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Associations between children’s behavioural and emotional development and objectively measured physical activity and sedentary time: Findings from the UK Millennium Cohort Study

Research output: Contribution to journalArticle

Original languageEnglish
Pages (from-to)124-143
Number of pages20
JournalLongitudinal and Life Course Studies
Issue number2
DateAccepted/In press - 12 Feb 2016
DatePublished (current) - 1 Apr 2016


Physical activity (PA) can have a positive influence on mental health. Less is known about the influence of mental health on current and later PA and sedentariness in childhood. This study investigated cross-sectional and distal associations between behavioural and emotional development, and objectively measured moderate-to-vigorous PA (MVPA) and sedentary time, in seven-year-old children participating in the Millennium Cohort Study (n = 6,497). Markers of behavioural/emotional development (scores for total difficulties, internalising and externalising problems) were obtained using the Strengths and Difficulties Questionnaire at ages three, five and seven years. Associations between sedentary time or MVPA (outcomes) and behavioural/emotional development (exposures) were analysed using median regressions, stratified by sex. In cross-sectional analyses, boys’ sedentary time decreased with higher total difficulties scores (-1.1 minutes/day per score unit), boys’ and girls’ sedentary time decreased with higher externalising scores (-2.3 minutes/day per unit), and girls with higher internalising scores were more sedentary (1.4 minutes/day per unit). In analyses of MVPA, boys and girls were marginally more active with higher externalising scores (0.4 and 0.5 minutes/day per unit), and boys were less active for higher internalising scores (-0.7 minutes/day per unit). Distal associations showed similar patterns: children with increasing total difficulty and externalising scores at all ages were less sedentary at age seven; girls with increasing internalising scores particularly so. Boys and girls with increasing externalising scores were more active at age seven, whilst increasing internalising scores reduced MVPA for boys. In conclusion, behavioural/emotional development is associated with mid-childhood sedentary time and, more weakly, MVPA; this is of relevance to public health interventions aimed at increasing activity levels and the wellbeing of our young people.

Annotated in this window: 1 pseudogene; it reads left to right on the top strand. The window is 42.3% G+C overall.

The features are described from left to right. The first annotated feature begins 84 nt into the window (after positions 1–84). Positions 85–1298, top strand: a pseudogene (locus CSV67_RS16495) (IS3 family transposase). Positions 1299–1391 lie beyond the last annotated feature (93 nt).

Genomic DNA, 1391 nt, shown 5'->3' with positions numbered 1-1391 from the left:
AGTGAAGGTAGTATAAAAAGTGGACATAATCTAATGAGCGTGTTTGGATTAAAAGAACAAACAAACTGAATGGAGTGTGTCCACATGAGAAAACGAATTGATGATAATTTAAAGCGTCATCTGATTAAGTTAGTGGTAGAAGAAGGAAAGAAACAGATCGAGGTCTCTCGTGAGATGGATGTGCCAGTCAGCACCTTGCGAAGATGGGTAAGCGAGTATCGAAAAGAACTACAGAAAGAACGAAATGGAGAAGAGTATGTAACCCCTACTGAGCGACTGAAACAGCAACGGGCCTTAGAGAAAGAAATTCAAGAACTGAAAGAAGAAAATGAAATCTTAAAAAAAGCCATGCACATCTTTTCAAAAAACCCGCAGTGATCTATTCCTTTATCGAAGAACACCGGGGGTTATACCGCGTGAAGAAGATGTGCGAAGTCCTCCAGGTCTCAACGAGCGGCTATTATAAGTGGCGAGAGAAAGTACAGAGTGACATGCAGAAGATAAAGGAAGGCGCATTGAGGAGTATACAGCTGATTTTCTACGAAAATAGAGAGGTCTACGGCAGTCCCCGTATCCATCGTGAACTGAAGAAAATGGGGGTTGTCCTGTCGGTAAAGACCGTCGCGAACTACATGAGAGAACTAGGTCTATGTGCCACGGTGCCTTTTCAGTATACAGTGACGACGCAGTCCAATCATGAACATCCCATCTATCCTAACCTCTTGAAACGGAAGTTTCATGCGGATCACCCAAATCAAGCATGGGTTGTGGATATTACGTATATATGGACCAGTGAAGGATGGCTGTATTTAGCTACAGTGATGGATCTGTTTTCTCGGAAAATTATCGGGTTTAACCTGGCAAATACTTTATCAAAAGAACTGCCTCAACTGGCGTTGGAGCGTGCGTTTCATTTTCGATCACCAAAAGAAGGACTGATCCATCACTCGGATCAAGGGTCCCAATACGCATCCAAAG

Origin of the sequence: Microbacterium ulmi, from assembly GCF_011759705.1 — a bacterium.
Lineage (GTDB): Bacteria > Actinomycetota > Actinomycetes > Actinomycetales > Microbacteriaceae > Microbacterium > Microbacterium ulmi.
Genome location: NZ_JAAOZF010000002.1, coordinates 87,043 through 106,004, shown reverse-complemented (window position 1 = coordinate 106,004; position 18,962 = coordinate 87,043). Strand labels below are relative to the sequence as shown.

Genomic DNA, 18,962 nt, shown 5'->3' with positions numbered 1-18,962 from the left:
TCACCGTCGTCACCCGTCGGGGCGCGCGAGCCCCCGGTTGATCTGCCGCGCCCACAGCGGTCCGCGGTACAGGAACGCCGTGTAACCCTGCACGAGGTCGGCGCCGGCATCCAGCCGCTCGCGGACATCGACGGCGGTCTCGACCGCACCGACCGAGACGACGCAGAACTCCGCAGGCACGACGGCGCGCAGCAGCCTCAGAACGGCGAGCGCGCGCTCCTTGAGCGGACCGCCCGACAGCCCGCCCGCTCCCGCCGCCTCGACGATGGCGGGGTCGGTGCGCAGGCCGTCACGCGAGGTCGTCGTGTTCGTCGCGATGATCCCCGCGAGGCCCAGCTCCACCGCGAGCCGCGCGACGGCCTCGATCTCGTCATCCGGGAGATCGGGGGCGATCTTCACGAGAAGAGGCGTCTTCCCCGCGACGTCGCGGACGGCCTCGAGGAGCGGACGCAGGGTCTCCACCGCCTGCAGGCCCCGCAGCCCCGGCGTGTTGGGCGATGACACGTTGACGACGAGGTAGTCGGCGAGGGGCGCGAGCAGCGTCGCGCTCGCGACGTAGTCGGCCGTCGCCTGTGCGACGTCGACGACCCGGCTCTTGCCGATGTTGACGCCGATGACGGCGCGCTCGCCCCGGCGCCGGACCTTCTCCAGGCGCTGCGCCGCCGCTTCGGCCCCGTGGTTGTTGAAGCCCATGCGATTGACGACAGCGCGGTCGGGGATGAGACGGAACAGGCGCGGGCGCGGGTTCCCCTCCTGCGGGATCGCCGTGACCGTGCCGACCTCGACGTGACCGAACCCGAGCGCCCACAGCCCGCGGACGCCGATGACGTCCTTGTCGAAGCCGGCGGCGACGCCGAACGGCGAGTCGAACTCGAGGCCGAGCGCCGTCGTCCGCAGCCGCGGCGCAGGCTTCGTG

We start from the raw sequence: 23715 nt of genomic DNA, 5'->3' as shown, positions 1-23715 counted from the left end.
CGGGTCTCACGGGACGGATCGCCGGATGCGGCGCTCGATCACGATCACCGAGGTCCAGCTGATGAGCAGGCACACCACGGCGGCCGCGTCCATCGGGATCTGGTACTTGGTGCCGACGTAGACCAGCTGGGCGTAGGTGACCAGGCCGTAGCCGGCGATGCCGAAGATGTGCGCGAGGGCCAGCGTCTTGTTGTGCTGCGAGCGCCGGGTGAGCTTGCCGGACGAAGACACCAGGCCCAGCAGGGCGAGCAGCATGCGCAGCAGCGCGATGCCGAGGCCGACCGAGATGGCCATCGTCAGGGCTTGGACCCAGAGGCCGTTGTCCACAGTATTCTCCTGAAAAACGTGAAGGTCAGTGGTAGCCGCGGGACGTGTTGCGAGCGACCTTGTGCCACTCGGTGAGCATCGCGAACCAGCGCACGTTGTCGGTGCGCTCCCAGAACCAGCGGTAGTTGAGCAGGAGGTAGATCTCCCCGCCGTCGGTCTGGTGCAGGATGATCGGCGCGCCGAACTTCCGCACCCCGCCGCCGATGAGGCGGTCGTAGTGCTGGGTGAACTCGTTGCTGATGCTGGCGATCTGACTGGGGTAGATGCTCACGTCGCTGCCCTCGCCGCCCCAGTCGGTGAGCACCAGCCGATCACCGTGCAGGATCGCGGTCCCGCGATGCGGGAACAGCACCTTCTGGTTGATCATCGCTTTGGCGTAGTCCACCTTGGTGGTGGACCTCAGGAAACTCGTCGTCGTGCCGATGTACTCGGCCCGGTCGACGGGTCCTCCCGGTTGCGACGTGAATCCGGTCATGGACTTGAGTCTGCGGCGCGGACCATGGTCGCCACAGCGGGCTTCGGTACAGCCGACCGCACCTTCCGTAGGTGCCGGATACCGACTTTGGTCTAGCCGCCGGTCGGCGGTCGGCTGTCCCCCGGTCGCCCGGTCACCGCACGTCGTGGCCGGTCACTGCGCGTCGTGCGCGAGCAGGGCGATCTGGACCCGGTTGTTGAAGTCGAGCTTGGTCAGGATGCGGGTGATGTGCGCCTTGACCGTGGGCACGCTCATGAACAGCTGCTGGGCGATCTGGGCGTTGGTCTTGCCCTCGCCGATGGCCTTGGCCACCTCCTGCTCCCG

Research areas

  • Accelerometry, Child, Cohort study, Mental health, Physical activity, Sedentary behaviour

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    Rights statement: This is the final published version of the article (version of record). It first appeared online via Society for Longitudinal and Life Course Studies at Please refer to any applicable terms of use of the publisher.

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    Licence: CC BY


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